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Thundering success for final shuttle booster ground firing

Posted: February 25, 2010

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PROMONTORY, Utah -- The frigid snow-covered ground of northern Utah shook for two minutes Thursday, a reminder of the area's lasting legacy in developing the powerful solid rockets that have launched space shuttles skyward for three decades.

Credit: Ben Cooper/Spaceflight Now
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Pre-test shots | booster firing | scenes after test

Alliant Techsystems conducted its final ground test-firing of a space shuttle solid rocket booster, a bittersweet event attended by senior program officials from NASA and industry, plus astronauts and controllers from Houston and the Cape.

More than 5,000 public spectators and schoolchildren also packed the viewing site 1.6 miles away from the hillside test stand, counting aloud as the final seconds ticked down on a large digital clock beside a waving American flag.

Following strict protocols inside a bunker a few hundred feet away from the rocket, the test team of 10 console operators oversaw the activities.

The test control coordinator turned a key on the firing panel at T-minus 70 seconds, committing the motor for the burn. Sirens began blaring, warning of the imminent ignition.

The final arming occurred with less than a minute to go, then the hydraulic steering system was activated and started chugging to gimbal the motor nozzle just like a shuttle mission.

At 11:50 a.m. Mountain Time (1:50 p.m. EST; 1850 GMT), the rush of golden flame raced down the length of the booster and exited its nozzle at Mach 3 with a temperature of about 4,500 degrees F, hot enough to turn sand around the test site into glass.

That all-familiar crackling roar from a shuttle booster hit the crowd eight seconds later and thundered relentlessly for two minutes in a dazzling display of human ingenuity and raw power.

"There is nothing that can be more exciting than a launch or a test. The smoke and fire is what we live for," said David Beaman, NASA's manager of the solid rocket booster project office. "I think there was probably more anticipation this time recognizing this is the last test in support of the shuttle program."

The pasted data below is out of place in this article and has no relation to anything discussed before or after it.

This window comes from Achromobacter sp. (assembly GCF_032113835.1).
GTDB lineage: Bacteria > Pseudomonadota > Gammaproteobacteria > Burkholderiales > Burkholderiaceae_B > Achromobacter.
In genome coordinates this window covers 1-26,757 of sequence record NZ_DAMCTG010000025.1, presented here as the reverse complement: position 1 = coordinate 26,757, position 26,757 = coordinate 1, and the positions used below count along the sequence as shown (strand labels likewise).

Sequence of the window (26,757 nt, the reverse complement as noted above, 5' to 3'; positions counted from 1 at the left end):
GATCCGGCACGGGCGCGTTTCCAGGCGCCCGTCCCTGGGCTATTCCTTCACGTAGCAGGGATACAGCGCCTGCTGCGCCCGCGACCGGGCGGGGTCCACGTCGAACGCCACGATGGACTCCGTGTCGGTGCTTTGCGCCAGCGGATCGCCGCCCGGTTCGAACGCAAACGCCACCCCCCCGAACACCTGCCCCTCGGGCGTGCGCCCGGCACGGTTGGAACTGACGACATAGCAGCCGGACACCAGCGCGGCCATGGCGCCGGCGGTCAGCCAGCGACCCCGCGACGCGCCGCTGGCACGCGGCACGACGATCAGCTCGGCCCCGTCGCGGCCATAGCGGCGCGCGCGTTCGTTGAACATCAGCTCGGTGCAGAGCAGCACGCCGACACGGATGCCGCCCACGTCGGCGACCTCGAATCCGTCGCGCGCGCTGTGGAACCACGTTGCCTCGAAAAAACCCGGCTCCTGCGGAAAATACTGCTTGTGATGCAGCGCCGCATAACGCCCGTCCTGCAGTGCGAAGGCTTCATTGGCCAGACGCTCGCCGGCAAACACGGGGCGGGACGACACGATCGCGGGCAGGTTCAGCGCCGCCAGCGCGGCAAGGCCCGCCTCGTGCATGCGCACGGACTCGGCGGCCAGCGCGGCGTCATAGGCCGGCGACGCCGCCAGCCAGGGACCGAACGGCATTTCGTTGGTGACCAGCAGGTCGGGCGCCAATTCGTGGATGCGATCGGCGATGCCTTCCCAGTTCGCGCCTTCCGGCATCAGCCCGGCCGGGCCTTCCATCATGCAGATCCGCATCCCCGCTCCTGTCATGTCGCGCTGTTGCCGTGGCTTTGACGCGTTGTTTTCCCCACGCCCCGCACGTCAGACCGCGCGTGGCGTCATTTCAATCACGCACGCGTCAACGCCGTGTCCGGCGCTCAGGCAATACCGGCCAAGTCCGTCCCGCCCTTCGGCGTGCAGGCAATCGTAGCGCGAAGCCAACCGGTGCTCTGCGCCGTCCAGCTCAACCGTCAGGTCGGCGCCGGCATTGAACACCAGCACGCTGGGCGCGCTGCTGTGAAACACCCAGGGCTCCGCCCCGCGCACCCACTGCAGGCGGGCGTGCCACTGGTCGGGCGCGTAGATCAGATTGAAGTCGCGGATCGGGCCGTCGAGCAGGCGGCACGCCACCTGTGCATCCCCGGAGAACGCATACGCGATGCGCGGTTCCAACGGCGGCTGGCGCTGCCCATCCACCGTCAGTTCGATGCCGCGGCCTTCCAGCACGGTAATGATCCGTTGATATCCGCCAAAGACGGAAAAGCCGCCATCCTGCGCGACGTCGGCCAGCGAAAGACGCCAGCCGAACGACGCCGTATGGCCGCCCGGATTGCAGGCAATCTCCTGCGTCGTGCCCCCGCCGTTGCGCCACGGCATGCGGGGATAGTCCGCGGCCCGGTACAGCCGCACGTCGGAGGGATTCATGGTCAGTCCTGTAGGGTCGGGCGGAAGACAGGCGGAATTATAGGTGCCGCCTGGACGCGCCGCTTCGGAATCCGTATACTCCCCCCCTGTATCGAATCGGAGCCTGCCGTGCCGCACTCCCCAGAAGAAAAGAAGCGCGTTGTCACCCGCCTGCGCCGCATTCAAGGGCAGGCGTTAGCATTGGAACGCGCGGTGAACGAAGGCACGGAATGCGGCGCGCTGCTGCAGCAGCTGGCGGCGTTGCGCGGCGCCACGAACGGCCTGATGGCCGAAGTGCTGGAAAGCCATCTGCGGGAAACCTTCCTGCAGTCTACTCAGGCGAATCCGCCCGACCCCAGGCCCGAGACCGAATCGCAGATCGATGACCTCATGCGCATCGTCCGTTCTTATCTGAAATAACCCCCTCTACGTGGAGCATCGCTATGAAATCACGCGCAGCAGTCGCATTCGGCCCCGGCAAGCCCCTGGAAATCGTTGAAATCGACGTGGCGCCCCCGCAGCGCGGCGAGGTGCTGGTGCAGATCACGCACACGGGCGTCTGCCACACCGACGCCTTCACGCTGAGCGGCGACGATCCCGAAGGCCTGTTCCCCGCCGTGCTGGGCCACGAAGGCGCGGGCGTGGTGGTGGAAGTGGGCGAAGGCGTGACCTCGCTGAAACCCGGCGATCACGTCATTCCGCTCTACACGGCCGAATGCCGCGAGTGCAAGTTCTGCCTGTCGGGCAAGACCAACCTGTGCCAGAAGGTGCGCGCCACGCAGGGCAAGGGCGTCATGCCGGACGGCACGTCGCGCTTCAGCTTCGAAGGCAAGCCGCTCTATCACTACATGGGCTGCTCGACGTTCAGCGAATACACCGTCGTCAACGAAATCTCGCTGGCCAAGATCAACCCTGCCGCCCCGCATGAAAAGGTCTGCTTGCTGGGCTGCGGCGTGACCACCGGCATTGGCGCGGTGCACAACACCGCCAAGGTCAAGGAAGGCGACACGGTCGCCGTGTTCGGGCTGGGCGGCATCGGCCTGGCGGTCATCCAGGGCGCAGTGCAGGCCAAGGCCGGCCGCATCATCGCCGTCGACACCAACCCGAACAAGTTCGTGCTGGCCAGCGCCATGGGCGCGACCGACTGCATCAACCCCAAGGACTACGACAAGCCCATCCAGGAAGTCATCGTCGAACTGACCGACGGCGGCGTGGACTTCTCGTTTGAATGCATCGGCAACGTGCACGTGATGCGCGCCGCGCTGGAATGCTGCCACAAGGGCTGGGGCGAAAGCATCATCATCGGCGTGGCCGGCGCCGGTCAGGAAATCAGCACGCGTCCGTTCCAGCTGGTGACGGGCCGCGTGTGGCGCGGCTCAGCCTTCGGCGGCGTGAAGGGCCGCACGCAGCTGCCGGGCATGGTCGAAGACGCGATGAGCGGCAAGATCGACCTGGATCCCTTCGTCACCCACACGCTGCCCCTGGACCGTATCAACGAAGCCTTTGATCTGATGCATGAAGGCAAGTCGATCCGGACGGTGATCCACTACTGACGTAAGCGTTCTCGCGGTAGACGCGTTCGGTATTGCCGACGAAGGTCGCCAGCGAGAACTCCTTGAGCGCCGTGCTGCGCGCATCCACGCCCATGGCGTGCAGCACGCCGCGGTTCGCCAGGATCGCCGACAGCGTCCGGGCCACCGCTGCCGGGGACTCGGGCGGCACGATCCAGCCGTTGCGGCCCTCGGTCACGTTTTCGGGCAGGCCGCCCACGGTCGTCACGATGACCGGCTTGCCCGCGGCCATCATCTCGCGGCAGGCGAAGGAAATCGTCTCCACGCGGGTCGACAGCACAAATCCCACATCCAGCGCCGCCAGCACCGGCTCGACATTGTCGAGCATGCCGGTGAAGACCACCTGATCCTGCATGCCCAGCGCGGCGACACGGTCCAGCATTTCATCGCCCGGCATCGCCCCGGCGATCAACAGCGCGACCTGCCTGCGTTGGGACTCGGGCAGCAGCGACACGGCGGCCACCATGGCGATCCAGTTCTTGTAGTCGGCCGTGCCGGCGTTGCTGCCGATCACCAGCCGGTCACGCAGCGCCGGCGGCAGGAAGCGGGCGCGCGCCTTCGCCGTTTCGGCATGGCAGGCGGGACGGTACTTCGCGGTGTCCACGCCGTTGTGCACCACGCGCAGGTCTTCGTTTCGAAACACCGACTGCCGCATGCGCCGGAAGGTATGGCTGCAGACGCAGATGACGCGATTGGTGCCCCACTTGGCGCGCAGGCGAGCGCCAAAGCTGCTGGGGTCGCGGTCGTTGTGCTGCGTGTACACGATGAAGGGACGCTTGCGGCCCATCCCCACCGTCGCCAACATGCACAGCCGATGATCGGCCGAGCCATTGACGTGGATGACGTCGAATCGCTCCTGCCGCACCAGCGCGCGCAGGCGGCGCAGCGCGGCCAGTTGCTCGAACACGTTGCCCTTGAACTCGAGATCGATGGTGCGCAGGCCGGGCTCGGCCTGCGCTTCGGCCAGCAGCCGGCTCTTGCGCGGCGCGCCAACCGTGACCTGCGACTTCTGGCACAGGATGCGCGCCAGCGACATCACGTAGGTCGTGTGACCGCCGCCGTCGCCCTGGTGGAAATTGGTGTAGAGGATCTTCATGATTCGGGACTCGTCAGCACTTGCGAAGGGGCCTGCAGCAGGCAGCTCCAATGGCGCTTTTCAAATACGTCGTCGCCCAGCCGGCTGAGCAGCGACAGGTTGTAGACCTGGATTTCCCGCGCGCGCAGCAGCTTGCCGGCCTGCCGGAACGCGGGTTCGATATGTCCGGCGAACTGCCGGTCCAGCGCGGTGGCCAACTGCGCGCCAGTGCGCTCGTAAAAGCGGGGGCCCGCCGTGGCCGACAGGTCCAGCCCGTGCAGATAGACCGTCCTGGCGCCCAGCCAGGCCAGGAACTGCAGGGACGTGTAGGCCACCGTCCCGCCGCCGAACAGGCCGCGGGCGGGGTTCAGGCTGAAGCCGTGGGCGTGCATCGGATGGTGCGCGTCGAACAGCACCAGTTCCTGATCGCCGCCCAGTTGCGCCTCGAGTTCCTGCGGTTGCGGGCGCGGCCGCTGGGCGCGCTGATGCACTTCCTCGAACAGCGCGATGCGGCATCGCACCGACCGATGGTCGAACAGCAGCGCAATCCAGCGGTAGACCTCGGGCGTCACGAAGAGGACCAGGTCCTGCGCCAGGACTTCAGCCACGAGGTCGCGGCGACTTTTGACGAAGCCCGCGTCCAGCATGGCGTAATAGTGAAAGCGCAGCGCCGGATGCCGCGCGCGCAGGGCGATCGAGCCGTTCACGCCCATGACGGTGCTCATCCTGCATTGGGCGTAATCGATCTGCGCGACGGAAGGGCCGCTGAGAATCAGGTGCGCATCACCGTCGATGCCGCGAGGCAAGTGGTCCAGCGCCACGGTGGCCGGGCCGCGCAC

After consuming all of its propellant, the motor burned out and went silent. An extinguisher arm reached around and sprayed the nozzle with carbon dioxide to preserve the insulation and hardware for post-test examinations.

Underside nozzles also shot water on the motor casing to quench the heat generated during the test.

"I'd like to report that initial test data is looking really good," said Charlie Precourt, ATK's vice president and general manager of the company's space launch systems.

It was the 52nd such test performed dating back to July 18, 1977, during the shuttle's early development.

With the shuttle program now winding down and only four missions left to launch into space this year, officials said Thursday's test will ensure those upcoming boosters fly safely.

"That was probably the safest solid rocket motor we have tested here. We fired that motor so we'll be ready to fly the ones coming up," said Steve Cash, manager of the shuttle propulsion office at NASA's Marshall Space Flight Center.

"The reason we test is to make sure we are safe. Every time we launch the space shuttle, there's someone's mom or dad or brother or sister on the space shuttle. (We) shouldn't be willing to put anybody on that vehicle if we were weren't willing to get on it ourselves," said Beaman.